I had not been to Crustacean in Beverly Hills for about four years, but I had always kept in mind the fact that I had at that restaurant one of the best meals of my life. The lobster salad, for which they were famous, was wonderful, An's noodles with garlic was a justifiable favorite, and their seafood, among the freshest and best-prepared I have ever known. So impressed was I that I asked to meet the chef, since I know little about cuisine and admire anyone who masters that - to me - alien art form. She turned out to be a Vietnamese woman in her seventies, who, with her family, owned the restaurant. Far from being haughty or self-important, she was genial and had a ready smile. I congratulated her, and she invited me to come again.
I did, recently, on a special occasion, after my years-long absence. The place was as I remembered it, on a corner of South Santa Monica Boulevard not far from Rodeo Drive. They still had the sinuous aquarium under the floor, which gives you rather the feeling of walking on fish as the hostess leads you to your table. It is interesting to see how many people sidestep to avoid the enormous koi with which the sub-floor is stocked. As we were taken to a table on the mezzanine, I was looking forward to a repetition of my last memorable meal.
It was not to be.
The place has declined in quality, I am afraid. The lobster salad, which had been marvelous, was now, as my companion said, "interesting." It was true. The greens were slack, the dressing rather conventional, and the lobster meat somewhat haphazard and badly presented. An's garlic noodles were as I recalled them, zesty and plentiful, but the snapper I ordered was dry, flavorless, and, frankly not entirely fresh. Crustacean was crowded that night, but, nonetheless, I found the service slow, and at one point the waiter asked whether someone else had taken my order. Clearly, he had not.
Now, let me be clear: The meal was far above the average, and the ambiance is lively and tasteful, but this was not the Crustacean I had enjoyed four years before. Perhaps it is under new management - I didn't ask - or perhaps it is simply not possible to maintain so high a standard over so many years. However, whereas on my previous visit, I would have rated it in the high nineties (out of 100), it has in my estimation, slipped to the high eighties.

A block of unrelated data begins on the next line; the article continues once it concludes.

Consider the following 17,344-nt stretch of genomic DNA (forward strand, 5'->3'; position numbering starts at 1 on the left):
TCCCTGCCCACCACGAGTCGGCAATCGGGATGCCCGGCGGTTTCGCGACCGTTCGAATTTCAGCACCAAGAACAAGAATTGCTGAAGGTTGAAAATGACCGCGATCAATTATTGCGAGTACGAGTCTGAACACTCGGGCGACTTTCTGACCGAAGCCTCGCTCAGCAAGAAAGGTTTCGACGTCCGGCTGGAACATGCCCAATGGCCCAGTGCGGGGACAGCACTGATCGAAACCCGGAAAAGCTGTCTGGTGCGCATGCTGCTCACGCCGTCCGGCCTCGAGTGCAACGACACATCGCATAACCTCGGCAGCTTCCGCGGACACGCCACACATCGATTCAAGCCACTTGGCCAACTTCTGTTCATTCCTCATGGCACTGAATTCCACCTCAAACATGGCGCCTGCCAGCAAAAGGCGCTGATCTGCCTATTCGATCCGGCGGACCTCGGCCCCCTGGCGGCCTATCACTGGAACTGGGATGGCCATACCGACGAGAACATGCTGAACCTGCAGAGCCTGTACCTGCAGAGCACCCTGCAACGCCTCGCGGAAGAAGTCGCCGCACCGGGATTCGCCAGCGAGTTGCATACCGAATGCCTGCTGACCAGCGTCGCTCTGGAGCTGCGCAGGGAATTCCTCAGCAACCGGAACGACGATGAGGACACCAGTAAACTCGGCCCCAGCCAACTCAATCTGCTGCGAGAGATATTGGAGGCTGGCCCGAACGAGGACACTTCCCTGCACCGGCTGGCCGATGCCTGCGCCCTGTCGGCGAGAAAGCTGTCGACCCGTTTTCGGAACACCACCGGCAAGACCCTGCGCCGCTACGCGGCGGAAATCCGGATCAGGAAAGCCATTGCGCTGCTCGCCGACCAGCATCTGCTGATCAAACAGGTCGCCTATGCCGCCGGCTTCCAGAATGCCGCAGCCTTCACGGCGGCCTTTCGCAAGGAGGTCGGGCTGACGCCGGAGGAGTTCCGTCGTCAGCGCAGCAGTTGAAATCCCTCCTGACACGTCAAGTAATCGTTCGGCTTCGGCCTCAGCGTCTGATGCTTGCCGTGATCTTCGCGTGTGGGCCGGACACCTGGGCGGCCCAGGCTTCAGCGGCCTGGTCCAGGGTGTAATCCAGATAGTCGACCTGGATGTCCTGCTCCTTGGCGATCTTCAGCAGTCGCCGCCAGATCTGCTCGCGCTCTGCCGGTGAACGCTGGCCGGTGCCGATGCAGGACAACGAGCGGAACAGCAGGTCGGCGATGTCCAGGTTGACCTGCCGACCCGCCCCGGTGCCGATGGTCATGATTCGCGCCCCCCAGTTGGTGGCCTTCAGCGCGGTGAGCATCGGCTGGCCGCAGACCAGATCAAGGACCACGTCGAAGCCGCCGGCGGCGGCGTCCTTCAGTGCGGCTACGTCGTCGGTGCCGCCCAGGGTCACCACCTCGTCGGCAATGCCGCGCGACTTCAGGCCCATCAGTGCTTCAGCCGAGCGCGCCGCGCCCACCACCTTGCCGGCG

While I am on the subject of restaurants, I suppose I should mention some of my favorites in the LA-Pasadena area. Perhaps my favorite of all is Restaurant Shiro, in South Pasadena, which I have been patronizing since it opened twenty-five years ago. It has maintained a very high standard over that time, and if you are looking for truly wonderful seafood, I think you would do better to try Shiro than Crustacean. It is smaller, more intimate, the staff is friendly, the service is always expert and attentive, and the prices, while not meager, are still relatively affordable given the quality of the cuisine. I rate Shiro in the low nineties.
The Parkway Grille is, justifiably, rated Pasadena's best restaurant, year after year. The cuisine is eclectic but fairly conservative, and while it is a bit pricey, it is worth it, particularly for a special occasion. The atmosphere is open and delightful - it is located in a converted glass-blowing factory, which is decorated with brilliant floral designs by, I think, Jacob Maarse - and it boasts its own herb garden, and a lovely open-faced brick oven. There is also a piano bar with very comfortable seating for while you are waiting, or after the meal for conversation and a brandy. Parkway has always been reliable and makes for a relaxing and enjoyable evening, and for me it rates in the high eighties.
Our favorite neighborhood Italian restaurant has for many years been La Divina Cucina in Montrose (just north of Glendale). The food is always tasty and well-prepared, and the staff are very cordial; indeed. they have become family friends. Like Shiro, Divina does not advertise, yet the place is usually crowded with a faithful clientele. Mi Pace in Old Town Pasadena is also an Italian favorite; the food is uniformly and reliably delicious, and, though it is usually crowded and noisy, it has the benefit of remaining open till two-am on the weekends, which makes it one of the few quality places in Pasadena to dine after a concert or play. I have known the owner, Armand, for twenty years, and he is always genial, and generous with his time and attention.
I think the best sushi restaurant in the San Gabriel Valley is Yoshida on Huntington Drive in San Marino. The fish is the freshest of any I have found, and there is always a wide and surprising variety. The atmosphere is rather basic, but the place is entirely unpretentious and the prices are very reasonable. Closer to home is Kabuki, which, while not offering as fresh a menu as Yoshida, is nonetheless consistently good and very inexpensive. I also love the staff there.
I offer these observations in the hope that some may find them helpful, but please bear in mind that I am no expert, and that the techniques of fine cuisine remain to me as abstruse and impenetrable as Washington politics or the implications of quantum mechanics. If any of you have suggestions for other places I should try, please let me know.